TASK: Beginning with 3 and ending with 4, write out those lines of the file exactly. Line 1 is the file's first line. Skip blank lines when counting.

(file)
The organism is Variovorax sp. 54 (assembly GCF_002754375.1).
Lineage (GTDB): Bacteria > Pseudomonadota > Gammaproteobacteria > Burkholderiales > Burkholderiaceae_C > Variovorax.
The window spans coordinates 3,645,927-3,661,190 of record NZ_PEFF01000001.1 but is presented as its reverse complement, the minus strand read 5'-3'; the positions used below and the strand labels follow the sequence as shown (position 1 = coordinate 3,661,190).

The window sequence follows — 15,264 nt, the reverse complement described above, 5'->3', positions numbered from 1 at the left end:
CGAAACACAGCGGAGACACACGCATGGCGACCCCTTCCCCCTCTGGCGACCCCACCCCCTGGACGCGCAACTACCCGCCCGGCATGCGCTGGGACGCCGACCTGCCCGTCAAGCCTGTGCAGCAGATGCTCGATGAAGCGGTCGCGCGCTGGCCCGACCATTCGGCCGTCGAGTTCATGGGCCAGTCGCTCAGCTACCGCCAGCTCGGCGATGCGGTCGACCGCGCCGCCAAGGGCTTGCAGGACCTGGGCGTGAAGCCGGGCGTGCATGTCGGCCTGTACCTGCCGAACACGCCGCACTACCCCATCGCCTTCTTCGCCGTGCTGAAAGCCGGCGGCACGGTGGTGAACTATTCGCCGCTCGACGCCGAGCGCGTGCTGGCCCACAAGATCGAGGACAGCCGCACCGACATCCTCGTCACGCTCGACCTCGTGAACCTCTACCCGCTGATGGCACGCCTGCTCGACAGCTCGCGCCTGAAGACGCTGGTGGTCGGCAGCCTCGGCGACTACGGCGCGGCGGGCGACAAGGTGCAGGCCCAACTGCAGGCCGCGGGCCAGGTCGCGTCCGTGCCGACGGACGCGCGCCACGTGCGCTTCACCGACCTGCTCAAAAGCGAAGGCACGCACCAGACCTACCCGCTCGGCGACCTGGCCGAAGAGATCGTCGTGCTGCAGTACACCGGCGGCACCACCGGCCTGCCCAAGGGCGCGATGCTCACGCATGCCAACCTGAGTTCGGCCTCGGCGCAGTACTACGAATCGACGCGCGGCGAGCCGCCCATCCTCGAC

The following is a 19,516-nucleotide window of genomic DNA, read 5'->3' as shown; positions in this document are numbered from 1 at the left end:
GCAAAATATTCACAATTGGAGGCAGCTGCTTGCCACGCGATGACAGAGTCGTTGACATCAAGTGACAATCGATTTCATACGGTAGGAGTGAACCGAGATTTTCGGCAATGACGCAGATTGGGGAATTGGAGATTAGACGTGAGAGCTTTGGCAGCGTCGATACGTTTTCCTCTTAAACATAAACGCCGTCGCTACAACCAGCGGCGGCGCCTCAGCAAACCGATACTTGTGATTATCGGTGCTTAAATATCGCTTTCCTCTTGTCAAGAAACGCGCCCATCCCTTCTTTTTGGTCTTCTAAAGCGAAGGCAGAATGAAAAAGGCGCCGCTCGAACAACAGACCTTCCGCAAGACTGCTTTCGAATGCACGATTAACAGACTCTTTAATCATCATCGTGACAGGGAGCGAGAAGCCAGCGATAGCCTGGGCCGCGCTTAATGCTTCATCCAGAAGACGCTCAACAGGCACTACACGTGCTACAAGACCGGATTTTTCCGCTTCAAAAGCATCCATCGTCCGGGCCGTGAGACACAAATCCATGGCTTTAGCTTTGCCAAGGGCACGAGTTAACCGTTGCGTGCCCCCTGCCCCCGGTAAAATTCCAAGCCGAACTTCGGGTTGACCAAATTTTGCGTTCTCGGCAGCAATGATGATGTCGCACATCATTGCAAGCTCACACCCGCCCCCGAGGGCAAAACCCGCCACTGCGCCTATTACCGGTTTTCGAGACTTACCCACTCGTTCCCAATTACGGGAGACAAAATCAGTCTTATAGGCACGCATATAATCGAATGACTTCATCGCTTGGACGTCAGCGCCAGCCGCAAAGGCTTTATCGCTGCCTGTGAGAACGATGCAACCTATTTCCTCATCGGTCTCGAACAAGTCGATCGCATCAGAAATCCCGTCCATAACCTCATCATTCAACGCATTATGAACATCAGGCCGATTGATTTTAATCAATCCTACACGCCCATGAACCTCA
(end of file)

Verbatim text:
The window spans coordinates 3,645,927-3,661,190 of record NZ_PEFF01000001.1 but is presented as its reverse complement, the minus strand read 5'-3'; the positions used below and the strand labels follow the sequence as shown (position 1 = coordinate 3,661,190).

The window sequence follows — 15,264 nt, the reverse complement described above, 5'->3', positions numbered from 1 at the left end: